Among adolescents, heavy video game use and socializing online may be valued socially by peers, depending on gender and age, which can increase life satisfaction. However, heavy video gaming may also be linked to symptoms of Internet Gaming Disorder, which can decrease life satisfaction. Overall, when symptoms of Internet Gaming Disorder are present, do subjects experience decreased or increased life satisfaction, all other things being equal? The aim of this study was to explore the association between Internet Gaming Disorder symptoms and life satisfaction, while controlling for gender, age, and other conditions that may impact life satisfaction. More than 2000 adolescents filled out an anonymous questionnaire at school, and 43 patients in a care center filled out the same questionnaire. Sociodemographic characteristics, family life conditions, use of screens (videos, video games, and social networks), mental health screenings, and a life satisfaction measure were collected. Distribution of participants’ characteristics was provided, and stratified multivariate analyses by young male, older male, young female, and older female school populations were carried out. Results suggested that Internet Gaming Disorder symptoms had similar prevalence before and after the age of 15 in males (21% vs. 19%) and in females (6% vs. 7%) respectively and was significantly associated with decreased life satisfaction in older males, even after adjusting for parental support, depression, and economic conditions. Associations between symptoms of Internet Gaming Disorder and life satisfaction may be different depending on adolescent gender and age group.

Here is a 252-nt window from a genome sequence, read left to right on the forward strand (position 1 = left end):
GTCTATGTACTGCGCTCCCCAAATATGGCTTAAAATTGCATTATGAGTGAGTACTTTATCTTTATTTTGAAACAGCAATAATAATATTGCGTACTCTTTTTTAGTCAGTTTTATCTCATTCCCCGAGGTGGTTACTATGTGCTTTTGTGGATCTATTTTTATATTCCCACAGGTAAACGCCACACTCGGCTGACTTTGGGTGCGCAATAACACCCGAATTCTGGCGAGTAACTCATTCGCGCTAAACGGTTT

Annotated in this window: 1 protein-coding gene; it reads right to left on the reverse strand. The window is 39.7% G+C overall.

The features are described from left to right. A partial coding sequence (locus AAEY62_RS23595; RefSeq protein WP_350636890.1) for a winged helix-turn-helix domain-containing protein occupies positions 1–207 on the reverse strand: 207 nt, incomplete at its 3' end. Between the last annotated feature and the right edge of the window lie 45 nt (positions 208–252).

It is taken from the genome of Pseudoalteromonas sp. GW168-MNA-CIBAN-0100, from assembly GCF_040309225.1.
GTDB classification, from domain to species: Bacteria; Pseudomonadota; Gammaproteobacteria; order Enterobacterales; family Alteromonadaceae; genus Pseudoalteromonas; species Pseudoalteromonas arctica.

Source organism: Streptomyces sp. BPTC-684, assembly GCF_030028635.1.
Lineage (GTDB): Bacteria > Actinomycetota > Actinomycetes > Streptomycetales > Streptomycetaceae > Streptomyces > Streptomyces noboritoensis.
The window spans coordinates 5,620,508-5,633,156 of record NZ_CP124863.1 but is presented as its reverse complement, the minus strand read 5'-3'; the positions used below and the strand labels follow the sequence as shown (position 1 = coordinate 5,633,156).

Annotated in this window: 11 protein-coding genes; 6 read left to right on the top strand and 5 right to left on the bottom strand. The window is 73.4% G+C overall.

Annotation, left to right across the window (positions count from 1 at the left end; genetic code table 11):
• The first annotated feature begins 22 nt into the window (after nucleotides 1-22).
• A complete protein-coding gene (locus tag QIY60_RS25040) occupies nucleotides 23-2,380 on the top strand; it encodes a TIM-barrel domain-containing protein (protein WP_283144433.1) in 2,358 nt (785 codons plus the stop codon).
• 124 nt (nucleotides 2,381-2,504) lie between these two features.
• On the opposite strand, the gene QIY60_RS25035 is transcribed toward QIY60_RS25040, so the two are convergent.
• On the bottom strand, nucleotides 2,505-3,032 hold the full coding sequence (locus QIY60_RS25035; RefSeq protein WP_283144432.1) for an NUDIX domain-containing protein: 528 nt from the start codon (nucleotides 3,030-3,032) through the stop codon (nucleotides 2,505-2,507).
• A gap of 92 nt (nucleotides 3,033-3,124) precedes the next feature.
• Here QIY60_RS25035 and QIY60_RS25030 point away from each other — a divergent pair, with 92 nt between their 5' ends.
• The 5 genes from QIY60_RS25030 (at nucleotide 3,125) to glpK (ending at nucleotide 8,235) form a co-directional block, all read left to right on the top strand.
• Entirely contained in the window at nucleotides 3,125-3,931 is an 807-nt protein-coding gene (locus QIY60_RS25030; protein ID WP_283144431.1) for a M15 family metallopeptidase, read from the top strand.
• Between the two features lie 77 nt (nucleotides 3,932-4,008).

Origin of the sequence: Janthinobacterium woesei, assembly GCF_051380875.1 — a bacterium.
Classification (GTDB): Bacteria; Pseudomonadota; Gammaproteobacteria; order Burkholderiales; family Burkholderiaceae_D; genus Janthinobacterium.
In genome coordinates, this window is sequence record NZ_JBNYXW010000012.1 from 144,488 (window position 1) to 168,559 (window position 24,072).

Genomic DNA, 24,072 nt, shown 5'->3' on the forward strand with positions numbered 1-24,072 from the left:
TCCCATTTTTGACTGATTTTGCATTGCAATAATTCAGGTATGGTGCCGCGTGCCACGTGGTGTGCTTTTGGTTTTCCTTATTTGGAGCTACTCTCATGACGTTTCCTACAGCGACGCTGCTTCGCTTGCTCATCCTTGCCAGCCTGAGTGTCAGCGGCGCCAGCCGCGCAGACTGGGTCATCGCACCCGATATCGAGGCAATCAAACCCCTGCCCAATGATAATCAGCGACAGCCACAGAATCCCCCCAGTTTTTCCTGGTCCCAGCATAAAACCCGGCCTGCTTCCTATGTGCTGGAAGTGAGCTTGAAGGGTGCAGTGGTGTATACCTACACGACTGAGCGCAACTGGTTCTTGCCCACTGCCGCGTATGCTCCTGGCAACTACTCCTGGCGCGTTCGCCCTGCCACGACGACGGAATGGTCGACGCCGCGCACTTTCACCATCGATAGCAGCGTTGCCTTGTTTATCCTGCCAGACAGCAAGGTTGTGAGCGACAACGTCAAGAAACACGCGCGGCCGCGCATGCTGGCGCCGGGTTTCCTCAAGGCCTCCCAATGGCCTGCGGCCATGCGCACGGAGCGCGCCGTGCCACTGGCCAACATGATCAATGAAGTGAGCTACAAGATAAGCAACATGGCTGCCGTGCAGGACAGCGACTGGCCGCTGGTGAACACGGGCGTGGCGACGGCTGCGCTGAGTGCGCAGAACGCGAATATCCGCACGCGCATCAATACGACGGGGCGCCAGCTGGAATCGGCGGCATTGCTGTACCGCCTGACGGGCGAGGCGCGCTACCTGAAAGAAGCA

This is an open access article distributed under the Creative Commons Attribution License
which permits unrestricted use, distribution, and reproduction in any medium, provided the original work is properly cited